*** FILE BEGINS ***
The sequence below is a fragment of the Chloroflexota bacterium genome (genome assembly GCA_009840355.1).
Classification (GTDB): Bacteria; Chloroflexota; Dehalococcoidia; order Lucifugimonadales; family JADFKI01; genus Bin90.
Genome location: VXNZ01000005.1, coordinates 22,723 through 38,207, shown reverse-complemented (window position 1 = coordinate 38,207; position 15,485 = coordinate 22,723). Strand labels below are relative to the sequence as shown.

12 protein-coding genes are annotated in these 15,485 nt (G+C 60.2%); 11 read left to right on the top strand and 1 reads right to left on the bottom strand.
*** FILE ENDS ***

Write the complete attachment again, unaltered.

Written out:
The sequence below is a fragment of the Chloroflexota bacterium genome (genome assembly GCA_009840355.1).
Classification (GTDB): Bacteria; Chloroflexota; Dehalococcoidia; order Lucifugimonadales; family JADFKI01; genus Bin90.
Genome location: VXNZ01000005.1, coordinates 22,723 through 38,207, shown reverse-complemented (window position 1 = coordinate 38,207; position 15,485 = coordinate 22,723). Strand labels below are relative to the sequence as shown.

12 protein-coding genes are annotated in these 15,485 nt (G+C 60.2%); 11 read left to right on the top strand and 1 reads right to left on the bottom strand.